0        BLOB page
                      0        Compressed BLOB page
                      0        Other type of page
               ===============================================
               Additional information:
               Undo page type: 0 insert, 0 update, 0 other
               Undo page state: 0 active, 0 cached, 0 to_free, 0 to_purge, 0 prepared, 0 other

       ·   --page-type-dump, -D

           Dump the page type information for each page in a tablespace to stderr or stdout.
           Example usage:

               shell> innochecksum --page-type-dump=/tmp/a.txt ../data/test/tab1.ibd

       ·   --log, -l

           Log output for the innochecksum tool. A log file name must be provided. Log output
           contains checksum values for each tablespace page. For uncompressed tables, LSN values
           are also provided. The --log replaces the --debug option, which was available in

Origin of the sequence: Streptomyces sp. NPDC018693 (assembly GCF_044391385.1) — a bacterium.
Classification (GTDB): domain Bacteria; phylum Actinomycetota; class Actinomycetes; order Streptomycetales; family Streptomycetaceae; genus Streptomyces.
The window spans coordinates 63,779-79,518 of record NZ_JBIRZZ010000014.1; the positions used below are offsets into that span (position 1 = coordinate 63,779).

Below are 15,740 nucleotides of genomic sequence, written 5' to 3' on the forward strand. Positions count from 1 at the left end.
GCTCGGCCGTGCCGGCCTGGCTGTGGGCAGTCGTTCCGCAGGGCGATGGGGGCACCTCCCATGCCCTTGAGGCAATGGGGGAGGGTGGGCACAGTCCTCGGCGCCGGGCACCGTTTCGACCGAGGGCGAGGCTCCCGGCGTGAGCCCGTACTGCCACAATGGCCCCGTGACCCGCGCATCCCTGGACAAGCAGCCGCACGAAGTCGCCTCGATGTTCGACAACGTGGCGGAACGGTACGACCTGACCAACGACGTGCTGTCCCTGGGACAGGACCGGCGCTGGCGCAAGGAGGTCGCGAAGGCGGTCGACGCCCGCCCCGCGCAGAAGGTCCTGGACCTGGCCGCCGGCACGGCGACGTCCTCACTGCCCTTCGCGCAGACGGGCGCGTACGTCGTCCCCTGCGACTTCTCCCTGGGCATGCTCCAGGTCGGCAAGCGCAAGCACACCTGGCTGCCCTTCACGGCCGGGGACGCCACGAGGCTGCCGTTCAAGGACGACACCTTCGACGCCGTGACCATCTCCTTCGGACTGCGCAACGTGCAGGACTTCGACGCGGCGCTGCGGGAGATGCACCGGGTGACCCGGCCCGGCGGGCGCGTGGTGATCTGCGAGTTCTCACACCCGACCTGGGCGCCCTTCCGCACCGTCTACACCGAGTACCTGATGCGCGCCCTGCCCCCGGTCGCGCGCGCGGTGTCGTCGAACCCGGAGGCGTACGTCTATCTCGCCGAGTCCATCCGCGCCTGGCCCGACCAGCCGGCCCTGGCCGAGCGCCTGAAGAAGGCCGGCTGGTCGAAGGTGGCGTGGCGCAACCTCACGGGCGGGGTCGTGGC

earlier releases. Example usage:

               shell> innochecksum --log=/tmp/log.txt ../data/test/tab1.ibd

           or:

               shell> innochecksum -l /tmp/log.txt ../data/test/tab1.ibd

       ·   - option.

           Specify the - option to read from standard input. If the - option is missing when
           “read from standard in” is expected, innochecksum will output innochecksum usage
           information indicating that the “-” option was omitted. Example usages:

               shell> cat t1.ibd | innochecksum -

           In this example, innochecksum writes the crc32 checksum algorithm to a.ibd without
           changing the original t1.ibd file.

               shell> cat t1.ibd | innochecksum --write=crc32 - > a.ibd
       Running innochecksum on Multiple User-defined Tablespace Files.PP The following examples